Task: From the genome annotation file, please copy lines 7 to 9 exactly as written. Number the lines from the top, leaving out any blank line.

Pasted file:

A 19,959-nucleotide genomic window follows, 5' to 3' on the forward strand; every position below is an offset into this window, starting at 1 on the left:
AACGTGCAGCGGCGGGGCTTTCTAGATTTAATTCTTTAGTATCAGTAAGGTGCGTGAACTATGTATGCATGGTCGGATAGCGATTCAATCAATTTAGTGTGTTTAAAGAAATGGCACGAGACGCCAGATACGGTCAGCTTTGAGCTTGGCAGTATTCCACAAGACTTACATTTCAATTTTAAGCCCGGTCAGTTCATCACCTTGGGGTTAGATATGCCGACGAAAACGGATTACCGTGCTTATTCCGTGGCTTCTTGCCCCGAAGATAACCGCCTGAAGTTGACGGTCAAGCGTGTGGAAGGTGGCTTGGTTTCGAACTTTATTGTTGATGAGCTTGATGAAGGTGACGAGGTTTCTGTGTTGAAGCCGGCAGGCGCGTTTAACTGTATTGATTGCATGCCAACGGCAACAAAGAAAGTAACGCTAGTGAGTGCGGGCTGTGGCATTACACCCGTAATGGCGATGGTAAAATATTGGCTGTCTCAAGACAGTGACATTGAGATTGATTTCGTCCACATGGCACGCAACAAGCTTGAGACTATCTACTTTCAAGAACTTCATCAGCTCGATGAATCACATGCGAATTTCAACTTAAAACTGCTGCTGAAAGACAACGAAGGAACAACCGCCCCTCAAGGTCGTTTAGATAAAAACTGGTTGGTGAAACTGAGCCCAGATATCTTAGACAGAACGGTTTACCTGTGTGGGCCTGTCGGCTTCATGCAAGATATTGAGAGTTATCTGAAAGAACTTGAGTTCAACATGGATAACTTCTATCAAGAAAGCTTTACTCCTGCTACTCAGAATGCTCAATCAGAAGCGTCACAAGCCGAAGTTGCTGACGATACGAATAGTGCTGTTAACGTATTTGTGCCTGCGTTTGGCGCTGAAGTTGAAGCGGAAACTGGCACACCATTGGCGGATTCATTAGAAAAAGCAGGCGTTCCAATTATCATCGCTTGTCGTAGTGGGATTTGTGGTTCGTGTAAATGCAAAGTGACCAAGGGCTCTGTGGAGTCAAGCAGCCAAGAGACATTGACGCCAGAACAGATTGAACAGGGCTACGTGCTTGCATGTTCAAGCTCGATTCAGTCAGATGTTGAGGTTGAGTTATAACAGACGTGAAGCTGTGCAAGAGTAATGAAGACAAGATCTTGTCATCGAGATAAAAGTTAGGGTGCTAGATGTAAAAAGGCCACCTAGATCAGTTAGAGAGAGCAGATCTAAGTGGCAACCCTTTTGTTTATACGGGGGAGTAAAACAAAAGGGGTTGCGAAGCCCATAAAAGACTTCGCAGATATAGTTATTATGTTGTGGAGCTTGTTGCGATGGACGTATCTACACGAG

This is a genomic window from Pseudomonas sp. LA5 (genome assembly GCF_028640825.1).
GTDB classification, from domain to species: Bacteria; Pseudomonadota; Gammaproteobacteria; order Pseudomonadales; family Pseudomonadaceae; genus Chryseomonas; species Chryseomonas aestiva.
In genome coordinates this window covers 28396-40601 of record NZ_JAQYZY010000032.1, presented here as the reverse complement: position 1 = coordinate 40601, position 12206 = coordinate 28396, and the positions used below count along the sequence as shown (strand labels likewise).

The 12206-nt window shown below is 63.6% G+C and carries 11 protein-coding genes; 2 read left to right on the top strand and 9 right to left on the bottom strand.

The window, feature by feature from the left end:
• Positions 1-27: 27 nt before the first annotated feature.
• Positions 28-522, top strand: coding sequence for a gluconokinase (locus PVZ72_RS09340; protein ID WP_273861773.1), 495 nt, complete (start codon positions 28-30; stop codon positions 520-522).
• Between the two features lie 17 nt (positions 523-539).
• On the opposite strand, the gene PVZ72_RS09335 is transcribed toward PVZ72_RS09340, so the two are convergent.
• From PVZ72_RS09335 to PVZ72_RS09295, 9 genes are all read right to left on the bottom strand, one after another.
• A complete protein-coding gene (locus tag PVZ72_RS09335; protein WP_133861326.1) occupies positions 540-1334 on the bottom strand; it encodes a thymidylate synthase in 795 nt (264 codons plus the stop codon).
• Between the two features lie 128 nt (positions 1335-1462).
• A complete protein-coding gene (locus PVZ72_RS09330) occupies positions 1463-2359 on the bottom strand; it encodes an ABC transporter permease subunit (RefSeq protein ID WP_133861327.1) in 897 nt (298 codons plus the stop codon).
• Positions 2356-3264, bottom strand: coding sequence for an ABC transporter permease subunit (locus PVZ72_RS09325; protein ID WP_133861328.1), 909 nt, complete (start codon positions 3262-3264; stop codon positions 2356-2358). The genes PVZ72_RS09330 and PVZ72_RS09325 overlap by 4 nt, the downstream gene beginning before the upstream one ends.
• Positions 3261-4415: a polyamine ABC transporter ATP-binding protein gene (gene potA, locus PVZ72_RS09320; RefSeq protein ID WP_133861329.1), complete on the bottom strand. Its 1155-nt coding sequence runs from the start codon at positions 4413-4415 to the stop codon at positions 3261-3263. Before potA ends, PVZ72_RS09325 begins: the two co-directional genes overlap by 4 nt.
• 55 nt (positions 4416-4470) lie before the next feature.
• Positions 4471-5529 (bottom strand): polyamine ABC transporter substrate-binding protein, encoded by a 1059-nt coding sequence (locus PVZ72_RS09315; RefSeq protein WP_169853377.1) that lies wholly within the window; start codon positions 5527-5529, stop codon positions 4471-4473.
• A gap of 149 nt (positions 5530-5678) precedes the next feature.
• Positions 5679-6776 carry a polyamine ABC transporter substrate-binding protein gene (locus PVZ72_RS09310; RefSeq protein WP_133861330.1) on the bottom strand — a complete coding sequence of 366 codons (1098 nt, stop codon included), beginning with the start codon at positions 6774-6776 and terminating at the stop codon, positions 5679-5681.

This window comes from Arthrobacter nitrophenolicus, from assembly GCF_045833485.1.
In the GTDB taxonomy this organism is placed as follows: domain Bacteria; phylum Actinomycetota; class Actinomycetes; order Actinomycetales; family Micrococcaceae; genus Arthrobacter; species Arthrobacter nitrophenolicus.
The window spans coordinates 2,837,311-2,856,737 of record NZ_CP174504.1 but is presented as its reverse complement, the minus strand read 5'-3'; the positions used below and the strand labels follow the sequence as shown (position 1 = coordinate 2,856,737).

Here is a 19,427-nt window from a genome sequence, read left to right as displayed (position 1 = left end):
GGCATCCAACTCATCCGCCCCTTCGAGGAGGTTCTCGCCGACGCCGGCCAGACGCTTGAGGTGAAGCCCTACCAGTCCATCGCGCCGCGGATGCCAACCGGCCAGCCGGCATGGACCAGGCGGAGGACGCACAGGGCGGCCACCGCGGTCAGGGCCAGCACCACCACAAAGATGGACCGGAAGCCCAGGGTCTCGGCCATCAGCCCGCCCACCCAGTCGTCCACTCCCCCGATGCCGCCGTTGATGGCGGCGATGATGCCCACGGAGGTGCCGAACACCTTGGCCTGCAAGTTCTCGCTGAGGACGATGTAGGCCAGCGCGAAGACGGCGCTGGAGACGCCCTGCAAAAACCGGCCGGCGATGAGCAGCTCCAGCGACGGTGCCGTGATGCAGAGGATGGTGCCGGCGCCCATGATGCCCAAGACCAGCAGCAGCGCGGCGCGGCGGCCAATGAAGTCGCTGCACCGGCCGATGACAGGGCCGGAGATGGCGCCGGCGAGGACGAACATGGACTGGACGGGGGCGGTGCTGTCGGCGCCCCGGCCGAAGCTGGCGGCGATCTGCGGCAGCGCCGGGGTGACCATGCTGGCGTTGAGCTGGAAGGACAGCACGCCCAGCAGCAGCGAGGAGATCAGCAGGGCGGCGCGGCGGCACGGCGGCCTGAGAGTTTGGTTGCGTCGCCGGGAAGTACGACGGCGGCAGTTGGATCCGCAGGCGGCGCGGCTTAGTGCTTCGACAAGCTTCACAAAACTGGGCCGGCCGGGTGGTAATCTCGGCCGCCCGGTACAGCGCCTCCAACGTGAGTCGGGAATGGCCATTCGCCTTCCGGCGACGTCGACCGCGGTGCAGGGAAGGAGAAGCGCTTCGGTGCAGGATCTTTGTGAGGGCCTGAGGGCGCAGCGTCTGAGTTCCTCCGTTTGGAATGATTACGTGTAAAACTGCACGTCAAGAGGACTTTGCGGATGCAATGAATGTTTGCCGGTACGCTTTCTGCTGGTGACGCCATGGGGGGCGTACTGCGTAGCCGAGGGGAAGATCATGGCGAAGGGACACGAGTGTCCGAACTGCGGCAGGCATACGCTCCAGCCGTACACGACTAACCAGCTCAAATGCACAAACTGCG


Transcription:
The window, feature by feature from the left end:
• Positions 1-27: 27 nt before the first annotated feature.
• Positions 28-522, top strand: coding sequence for a gluconokinase (locus PVZ72_RS09340; protein ID WP_273861773.1), 495 nt, complete (start codon positions 28-30; stop codon positions 520-522).